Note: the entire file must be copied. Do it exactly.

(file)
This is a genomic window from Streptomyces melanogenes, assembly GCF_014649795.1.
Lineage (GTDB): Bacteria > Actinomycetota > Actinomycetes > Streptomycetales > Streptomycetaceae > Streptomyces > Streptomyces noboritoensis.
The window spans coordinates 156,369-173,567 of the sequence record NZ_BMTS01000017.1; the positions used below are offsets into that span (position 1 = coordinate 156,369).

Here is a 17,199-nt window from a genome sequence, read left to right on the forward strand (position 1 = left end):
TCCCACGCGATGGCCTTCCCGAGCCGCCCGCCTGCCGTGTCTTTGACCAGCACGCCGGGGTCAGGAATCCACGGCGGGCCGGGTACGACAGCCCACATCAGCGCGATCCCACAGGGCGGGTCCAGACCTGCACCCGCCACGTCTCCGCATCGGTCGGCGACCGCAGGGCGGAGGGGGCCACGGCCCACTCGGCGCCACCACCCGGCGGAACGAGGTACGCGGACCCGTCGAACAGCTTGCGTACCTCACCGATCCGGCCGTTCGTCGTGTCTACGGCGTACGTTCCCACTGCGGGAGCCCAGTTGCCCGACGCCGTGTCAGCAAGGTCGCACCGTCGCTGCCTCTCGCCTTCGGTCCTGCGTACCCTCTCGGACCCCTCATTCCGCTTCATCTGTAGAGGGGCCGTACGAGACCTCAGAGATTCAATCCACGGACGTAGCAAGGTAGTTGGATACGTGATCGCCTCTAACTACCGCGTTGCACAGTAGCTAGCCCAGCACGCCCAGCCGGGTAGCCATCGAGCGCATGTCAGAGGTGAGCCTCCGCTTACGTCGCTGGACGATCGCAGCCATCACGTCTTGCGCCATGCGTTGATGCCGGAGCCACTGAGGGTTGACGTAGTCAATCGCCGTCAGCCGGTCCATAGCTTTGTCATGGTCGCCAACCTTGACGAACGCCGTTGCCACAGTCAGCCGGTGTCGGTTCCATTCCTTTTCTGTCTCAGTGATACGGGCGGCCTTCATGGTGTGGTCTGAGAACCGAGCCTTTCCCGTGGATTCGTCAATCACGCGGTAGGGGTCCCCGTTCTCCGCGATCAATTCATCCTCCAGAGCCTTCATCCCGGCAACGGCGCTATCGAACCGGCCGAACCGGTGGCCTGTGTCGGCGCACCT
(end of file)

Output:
This is a genomic window from Streptomyces melanogenes, assembly GCF_014649795.1.
Lineage (GTDB): Bacteria > Actinomycetota > Actinomycetes > Streptomycetales > Streptomycetaceae > Streptomyces > Streptomyces noboritoensis.
The window spans coordinates 156,369-173,567 of the sequence record NZ_BMTS01000017.1; the positions used below are offsets into that span (position 1 = coordinate 156,369).

Here is a 17,199-nt window from a genome sequence, read left to right on the forward strand (position 1 = left end):
TCCCACGCGATGGCCTTCCCGAGCCGCCCGCCTGCCGTGTCTTTGACCAGCACGCCGGGGTCAGGAATCCACGGCGGGCCGGGTACGACAGCCCACATCAGCGCGATCCCACAGGGCGGGTCCAGACCTGCACCCGCCACGTCTCCGCATCGGTCGGCGACCGCAGGGCGGAGGGGGCCACGGCCCACTCGGCGCCACCACCCGGCGGAACGAGGTACGCGGACCCGTCGAACAGCTTGCGTACCTCACCGATCCGGCCGTTCGTCGTGTCTACGGCGTACGTTCCCACTGCGGGAGCCCAGTTGCCCGACGCCGTGTCAGCAAGGTCGCACCGTCGCTGCCTCTCGCCTTCGGTCCTGCGTACCCTCTCGGACCCCTCATTCCGCTTCATCTGTAGAGGGGCCGTACGAGACCTCAGAGATTCAATCCACGGACGTAGCAAGGTAGTTGGATACGTGATCGCCTCTAACTACCGCGTTGCACAGTAGCTAGCCCAGCACGCCCAGCCGGGTAGCCATCGAGCGCATGTCAGAGGTGAGCCTCCGCTTACGTCGCTGGACGATCGCAGCCATCACGTCTTGCGCCATGCGTTGATGCCGGAGCCACTGAGGGTTGACGTAGTCAATCGCCGTCAGCCGGTCCATAGCTTTGTCATGGTCGCCAACCTTGACGAACGCCGTTGCCACAGTCAGCCGGTGTCGGTTCCATTCCTTTTCTGTCTCAGTGATACGGGCGGCCTTCATGGTGTGGTCTGAGAACCGAGCCTTTCCCGTGGATTCGTCAATCACGCGGTAGGGGTCCCCGTTCTCCGCGATCAATTCATCCTCCAGAGCCTTCATCCCGGCAACGGCGCTATCGAACCGGCCGAACCGGTGGCCTGTGTCGGCGCACCT